A Guide To Buying Pastels

This guide covers the different types of pastels available and which ones you might want to consider starting with. I’m assuming you’re either a newcomer or early on in your pastel painting adventure and my aim is to save you from lots of tedious research and wasted money on equipment you don’t need.

It's not a review of every single pastel brand - that would take you hours to digest!

Instead, it's a brief resume of the pros and cons of the different types of pastels. At the end, I'll give you some definite recommendations for a set of tools with which you can hit the ground running!

Let's look at what type of pastels are available...

Types of Pastel

There are essentially four types of pastels:

  • Soft Pastels
  • Hard Pastels
  • Pastel Pencils
  • Oil Pastels

Professional and experienced pastel painters will often use soft pastels, hard pastels and pastel pencils in the same piece.

By the way, you need to be aware that the make-up of oil pastels means they behave very differently to the other three types and are considered a completely separate medium. Do look out though for another article on using this lovely medium.

So let’s take a look at soft and hard pastels and pastel pencils, along with their various pros and cons and whether you need all three to start.

1. Soft Pastels

Pastels are made by combining pigment with a mineral filler and binder, which holds that pigment together in a useable form.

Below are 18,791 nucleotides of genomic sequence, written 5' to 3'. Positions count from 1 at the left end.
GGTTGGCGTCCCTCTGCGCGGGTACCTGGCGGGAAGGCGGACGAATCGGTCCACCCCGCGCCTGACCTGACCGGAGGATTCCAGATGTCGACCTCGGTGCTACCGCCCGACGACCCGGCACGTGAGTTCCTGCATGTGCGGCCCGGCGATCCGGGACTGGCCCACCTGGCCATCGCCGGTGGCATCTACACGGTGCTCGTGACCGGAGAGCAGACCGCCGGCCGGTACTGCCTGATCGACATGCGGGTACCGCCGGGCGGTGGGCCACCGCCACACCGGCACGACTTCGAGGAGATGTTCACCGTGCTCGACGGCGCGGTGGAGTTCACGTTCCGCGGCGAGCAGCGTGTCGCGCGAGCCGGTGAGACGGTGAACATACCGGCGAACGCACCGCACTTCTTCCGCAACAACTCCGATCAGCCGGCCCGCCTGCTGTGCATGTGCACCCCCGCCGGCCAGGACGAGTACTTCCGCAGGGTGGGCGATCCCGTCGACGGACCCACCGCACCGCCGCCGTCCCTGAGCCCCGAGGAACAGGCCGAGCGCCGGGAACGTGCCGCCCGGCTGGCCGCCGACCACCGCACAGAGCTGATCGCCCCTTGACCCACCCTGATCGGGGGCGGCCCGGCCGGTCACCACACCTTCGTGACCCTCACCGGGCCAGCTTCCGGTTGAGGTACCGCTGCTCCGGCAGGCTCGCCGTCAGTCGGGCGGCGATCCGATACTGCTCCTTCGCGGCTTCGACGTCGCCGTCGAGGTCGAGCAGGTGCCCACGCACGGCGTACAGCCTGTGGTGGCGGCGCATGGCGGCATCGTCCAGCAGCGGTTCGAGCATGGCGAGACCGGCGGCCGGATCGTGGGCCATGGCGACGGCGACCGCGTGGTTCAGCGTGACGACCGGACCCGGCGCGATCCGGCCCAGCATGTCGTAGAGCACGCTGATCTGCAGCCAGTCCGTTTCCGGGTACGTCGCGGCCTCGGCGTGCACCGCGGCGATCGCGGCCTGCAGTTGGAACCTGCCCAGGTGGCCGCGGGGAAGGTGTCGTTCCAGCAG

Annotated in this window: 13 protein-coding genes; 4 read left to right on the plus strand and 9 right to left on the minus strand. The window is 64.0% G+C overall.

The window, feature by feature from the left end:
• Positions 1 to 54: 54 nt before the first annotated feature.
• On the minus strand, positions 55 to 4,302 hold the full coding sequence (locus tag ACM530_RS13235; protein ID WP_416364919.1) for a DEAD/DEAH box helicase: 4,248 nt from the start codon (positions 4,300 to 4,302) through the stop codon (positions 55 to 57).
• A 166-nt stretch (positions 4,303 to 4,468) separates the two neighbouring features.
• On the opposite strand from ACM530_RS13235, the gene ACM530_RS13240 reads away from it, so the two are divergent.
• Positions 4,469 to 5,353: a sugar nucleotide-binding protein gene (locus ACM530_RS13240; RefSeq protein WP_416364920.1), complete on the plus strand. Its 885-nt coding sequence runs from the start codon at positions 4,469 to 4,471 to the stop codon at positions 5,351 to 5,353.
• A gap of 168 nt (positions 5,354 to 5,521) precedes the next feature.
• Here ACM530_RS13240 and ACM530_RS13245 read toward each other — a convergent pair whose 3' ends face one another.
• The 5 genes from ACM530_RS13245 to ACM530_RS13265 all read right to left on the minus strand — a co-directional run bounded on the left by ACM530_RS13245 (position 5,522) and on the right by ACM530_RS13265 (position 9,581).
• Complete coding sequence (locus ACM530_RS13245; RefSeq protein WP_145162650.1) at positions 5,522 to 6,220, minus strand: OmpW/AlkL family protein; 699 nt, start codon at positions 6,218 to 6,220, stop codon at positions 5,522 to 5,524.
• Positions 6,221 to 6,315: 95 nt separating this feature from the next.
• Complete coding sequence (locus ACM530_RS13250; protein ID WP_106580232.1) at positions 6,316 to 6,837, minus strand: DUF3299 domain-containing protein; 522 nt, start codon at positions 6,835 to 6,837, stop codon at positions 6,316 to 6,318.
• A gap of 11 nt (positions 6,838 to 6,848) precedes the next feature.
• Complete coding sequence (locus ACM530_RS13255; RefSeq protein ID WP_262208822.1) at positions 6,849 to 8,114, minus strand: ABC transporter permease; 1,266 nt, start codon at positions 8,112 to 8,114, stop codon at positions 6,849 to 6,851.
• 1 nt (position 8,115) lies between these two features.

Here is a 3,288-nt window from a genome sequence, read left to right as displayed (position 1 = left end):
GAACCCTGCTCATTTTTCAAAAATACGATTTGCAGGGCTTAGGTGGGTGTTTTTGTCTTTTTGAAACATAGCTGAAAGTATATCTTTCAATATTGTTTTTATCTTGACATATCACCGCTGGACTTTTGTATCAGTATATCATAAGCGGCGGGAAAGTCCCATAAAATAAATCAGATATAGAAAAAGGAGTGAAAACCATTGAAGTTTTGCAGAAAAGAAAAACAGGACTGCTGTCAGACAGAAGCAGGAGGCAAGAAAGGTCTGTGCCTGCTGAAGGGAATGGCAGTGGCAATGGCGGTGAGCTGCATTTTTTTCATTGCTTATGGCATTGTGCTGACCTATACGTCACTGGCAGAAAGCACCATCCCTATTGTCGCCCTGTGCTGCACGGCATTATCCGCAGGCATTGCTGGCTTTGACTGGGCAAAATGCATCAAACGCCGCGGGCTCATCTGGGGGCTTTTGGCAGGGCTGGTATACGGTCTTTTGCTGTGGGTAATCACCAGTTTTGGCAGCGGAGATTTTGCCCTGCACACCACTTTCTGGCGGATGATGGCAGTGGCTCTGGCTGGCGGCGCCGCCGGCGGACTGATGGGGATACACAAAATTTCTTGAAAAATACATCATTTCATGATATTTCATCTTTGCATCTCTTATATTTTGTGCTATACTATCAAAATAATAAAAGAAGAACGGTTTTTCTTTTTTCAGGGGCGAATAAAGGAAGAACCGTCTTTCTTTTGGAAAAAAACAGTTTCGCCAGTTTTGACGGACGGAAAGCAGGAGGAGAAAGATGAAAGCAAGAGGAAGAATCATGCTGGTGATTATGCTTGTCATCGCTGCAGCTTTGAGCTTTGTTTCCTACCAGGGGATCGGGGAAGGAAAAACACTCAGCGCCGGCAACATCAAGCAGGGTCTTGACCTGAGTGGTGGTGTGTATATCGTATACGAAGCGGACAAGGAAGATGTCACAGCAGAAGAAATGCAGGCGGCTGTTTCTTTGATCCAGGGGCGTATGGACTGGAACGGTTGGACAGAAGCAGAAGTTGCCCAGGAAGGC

Soft pastels contain more pigment and less binder compared to hard pastels and pastel pencils. As a result, the colours are very vibrant and intense and it’s this quality that draws so many artists to use them.

Because of their soft nature, it’s extremely easy to apply lots of colour quite quickly to the paper. Being so intense and opaque, the colours will also cover even the darkest toned papers without looking dull.

Soft pastels are the easiest to blend, the easiest to layer colours on top of one another and will cover larger areas the most quickly.

The downside is that they are expensive and they can create quite a bit of dust.

Student Quality Vs Artist Quality

Soft pastels are available in artist quality and student quality. And just like oil, acrylic and watercolour paint, artist quality pastels have more pigment (and often a higher-quality pigment) and less binder compared to student quality ranges.



Photo credit: [artsupplies.co.uk]

They are also more resilient to fading with light exposure over time. While there is a noticeable difference in the intensity of their colour, how smoothly they cover the surface and how well they blend, artist quality soft pastels can be very expensive.

Photo credit: [artsupplies.co.uk]

If you’re a newcomer to drawing and painting, without question start with a student-quality set. If you’re a more experienced artist wanting to try pastel painting also go for student quality unless the budget isn’t an issue.